Kendrick Lamar sure did dodge a bullet by not having to use Lady Gaga singing all self-satisfied like she’s in the semi-finals of American Idol on “Bitch, Don’t Kill My Vibe,” didn’t he? The story is that she didn’t get it in on time, which is conceivable, but it seems more likely that it just didn’t work and Kendrick knew that. And if that’s the case, shout-out to Lady Gaga for being cool with that, and Interscope for going along with it. Consider this, too: The only Black Hippy member who shows up on good kid, m.A.A.d city is Jay Rock. In the eyes of industry weasels, that’s got to be bad for branding, right? Along with the cringe-worthy Mary J. Blige bonus track, “Now Or Never,” it’s fascinating to see how easily good kid could’ve gone wrong. It’s like a peek at a great movie before they recast the totally wrong leading man, or an alternate ending that would’ve wrecked everything that came before it.
Curren$y, feat. Fiend “Trip To London” Curren$y’s new tape, Priest Andretti, pays tribute to Superfly and suggests the rapper should pursue a second career in film criticism, because he flips the canon all around and equates small potatoes exploitation with gangster-flick events like Scarface. Recall “Job” from last year’s Verde Terrace which said you should be rooting for Sosa because he isn’t mercilessly riddled with bullets at the end of the movie: “Sosa had it all figured out / I think that’s who they should’ve made the movie about / Because Pimpin’ had a helicopter at his crib / Just in case his homeboy smelled a snitch.” Since Spitta’s soaking in ’70s cinema, when I saw the title “Trip To London,” I hoped it was a tribute to the third act of John Cassavetes’ Husbands. Nope. But it is a refashioned cut from No Limit-era Fiend, back when he was a fast-rapping howler. Interesting, because at this point, plenty of people only know his rumbly-voiced “International Jones” persona, this decade-plus-old verse allows Fiend to have his much-delayed, virtuoso voice-switching Kendrick Lamar “Backseat Freestyle” moment.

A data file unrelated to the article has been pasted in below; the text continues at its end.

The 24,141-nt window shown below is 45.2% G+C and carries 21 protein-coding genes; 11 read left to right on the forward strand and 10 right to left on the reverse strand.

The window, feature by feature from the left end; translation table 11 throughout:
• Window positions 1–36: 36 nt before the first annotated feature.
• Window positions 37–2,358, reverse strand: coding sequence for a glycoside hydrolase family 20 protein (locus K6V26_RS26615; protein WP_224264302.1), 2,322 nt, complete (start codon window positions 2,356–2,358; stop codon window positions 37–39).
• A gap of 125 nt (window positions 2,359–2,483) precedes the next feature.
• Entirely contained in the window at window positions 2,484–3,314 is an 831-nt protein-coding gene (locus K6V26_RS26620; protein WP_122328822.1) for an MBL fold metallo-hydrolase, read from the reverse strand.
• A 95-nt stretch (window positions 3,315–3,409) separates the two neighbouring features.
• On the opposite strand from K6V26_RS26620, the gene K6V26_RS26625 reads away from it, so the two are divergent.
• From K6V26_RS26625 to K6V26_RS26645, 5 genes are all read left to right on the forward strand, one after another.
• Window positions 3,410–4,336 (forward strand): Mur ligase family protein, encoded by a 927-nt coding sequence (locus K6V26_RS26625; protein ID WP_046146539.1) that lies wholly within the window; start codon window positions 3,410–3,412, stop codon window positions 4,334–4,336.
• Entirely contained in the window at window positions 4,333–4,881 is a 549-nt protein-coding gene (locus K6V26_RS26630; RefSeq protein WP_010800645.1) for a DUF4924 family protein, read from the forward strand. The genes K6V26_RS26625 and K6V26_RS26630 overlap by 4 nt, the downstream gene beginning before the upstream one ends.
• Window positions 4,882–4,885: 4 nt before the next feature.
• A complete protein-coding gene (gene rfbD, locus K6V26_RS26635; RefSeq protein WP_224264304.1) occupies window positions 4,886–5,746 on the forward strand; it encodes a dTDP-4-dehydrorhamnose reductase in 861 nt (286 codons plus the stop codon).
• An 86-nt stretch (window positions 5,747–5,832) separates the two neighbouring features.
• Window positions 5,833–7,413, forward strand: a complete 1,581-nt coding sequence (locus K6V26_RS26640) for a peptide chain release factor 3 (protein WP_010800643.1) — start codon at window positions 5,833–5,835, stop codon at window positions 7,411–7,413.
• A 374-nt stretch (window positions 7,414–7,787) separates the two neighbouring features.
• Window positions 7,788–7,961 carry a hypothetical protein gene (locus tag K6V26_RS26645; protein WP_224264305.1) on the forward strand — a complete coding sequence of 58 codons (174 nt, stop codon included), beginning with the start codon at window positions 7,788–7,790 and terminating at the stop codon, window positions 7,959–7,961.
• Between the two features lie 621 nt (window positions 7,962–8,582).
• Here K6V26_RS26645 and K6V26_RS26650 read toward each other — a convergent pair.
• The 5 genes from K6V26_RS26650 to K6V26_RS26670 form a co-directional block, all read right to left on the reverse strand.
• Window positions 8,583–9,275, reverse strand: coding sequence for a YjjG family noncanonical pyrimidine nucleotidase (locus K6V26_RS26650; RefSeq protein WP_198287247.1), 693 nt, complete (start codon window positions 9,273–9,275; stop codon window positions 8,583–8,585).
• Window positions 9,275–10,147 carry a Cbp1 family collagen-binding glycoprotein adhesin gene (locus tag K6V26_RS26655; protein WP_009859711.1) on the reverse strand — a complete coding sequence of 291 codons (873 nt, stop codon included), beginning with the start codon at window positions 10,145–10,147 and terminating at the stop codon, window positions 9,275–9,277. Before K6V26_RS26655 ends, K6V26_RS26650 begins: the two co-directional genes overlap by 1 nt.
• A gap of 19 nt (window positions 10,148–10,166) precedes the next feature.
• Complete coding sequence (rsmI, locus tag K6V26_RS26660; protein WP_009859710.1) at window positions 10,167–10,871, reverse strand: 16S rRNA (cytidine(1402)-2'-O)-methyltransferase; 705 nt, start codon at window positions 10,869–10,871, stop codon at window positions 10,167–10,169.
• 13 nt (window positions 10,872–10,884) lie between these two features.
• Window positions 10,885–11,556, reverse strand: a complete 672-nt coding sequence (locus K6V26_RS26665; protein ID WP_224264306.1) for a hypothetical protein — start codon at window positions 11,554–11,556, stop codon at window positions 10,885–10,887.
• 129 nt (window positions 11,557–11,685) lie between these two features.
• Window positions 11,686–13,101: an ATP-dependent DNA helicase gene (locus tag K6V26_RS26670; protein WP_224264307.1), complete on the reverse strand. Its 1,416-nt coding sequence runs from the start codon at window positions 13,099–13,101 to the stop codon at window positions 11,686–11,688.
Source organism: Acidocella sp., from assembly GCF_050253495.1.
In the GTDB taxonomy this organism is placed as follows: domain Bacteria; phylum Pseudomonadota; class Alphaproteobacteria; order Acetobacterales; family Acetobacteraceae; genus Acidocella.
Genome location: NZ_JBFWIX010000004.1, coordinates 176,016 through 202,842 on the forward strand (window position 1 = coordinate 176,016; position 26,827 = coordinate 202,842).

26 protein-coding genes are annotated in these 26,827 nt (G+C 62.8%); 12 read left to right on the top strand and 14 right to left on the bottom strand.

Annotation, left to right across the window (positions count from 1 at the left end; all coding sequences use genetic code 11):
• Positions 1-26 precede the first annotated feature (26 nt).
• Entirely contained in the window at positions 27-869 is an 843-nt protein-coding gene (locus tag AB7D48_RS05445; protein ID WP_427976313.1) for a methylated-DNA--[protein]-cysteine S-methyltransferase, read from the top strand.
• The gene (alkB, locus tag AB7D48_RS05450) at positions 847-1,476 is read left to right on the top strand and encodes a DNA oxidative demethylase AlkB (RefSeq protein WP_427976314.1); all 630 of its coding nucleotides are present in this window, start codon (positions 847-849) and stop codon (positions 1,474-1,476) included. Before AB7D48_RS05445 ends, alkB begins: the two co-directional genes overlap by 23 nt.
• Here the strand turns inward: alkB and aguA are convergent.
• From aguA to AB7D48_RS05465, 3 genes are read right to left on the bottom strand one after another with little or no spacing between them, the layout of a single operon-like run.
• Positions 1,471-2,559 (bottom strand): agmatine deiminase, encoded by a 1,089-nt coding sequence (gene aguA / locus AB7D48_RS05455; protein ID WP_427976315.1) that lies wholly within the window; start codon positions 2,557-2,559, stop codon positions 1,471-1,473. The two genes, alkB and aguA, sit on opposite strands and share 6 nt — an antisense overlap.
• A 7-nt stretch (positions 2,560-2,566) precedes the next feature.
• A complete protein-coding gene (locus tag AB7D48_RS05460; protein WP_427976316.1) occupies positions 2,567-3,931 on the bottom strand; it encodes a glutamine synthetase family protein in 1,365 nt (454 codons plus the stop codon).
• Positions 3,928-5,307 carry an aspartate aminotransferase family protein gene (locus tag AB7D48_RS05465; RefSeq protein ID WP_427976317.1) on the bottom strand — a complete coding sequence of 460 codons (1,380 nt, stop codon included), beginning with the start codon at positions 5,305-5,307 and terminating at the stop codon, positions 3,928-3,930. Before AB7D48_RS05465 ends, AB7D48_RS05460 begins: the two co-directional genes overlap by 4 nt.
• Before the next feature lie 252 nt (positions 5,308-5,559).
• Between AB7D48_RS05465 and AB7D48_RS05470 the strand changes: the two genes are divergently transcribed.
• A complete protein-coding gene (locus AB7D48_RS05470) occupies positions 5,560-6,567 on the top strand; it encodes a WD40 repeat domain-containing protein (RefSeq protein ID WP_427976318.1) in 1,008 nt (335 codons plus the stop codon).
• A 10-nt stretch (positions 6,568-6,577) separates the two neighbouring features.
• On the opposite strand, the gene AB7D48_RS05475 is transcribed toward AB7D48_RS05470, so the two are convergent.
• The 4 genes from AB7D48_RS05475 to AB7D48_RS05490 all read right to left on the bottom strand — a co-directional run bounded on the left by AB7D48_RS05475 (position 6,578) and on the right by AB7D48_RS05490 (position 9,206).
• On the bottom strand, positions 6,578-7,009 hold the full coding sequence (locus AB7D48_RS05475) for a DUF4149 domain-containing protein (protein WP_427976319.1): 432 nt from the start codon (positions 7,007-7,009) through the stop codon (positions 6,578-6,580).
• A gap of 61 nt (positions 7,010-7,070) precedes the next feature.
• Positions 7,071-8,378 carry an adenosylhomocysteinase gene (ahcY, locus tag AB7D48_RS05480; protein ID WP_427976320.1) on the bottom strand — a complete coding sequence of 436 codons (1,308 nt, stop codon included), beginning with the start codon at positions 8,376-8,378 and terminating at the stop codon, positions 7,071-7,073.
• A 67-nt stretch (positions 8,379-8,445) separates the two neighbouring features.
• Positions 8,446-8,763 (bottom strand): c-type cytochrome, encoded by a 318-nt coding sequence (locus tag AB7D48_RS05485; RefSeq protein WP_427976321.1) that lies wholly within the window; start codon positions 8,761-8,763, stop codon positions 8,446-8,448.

DaVinci “Let Me Down Easy”
San Francisco’s DaVinci stands equidistant between the throwback intensity of Freddie Gibbs and the narcotic low-energy of Main Attrakionz. And like both of those guys, he makes very good but very hard to explain rap music. He begins this highlight from The MOEna Lisa as a defeated protagonist (“Damn, guess I’m back to slingin’ once again”), and ends up desperate (“Damn, I guess I’m back to robbin’ once again”). Throughout, he exhibits a slippery State Property-like sense of determination that has a tragic element because you know he doesn’t even buy into his boasts most of the time, but needs to keep believing it to get through the day. “Is getting rich too much to ask for?,” he asks, damned well knowing the answer. When he makes a case for his integrity, he devilishly undermines it as well: “If it’s any consolation, I never took from a friend / Unless he switched sides in the end.” About the only hope you get here is a sense of rap-as-stylistic-catharsis and a peppy beat from a producer named Blunt, firmly in the style of the early-2000s screamers that Just Blaze and Kanye West seemingly gave to every major-label MC. Back in 2004, something like “Let Me Down Easy” might’ve even been a minor hit.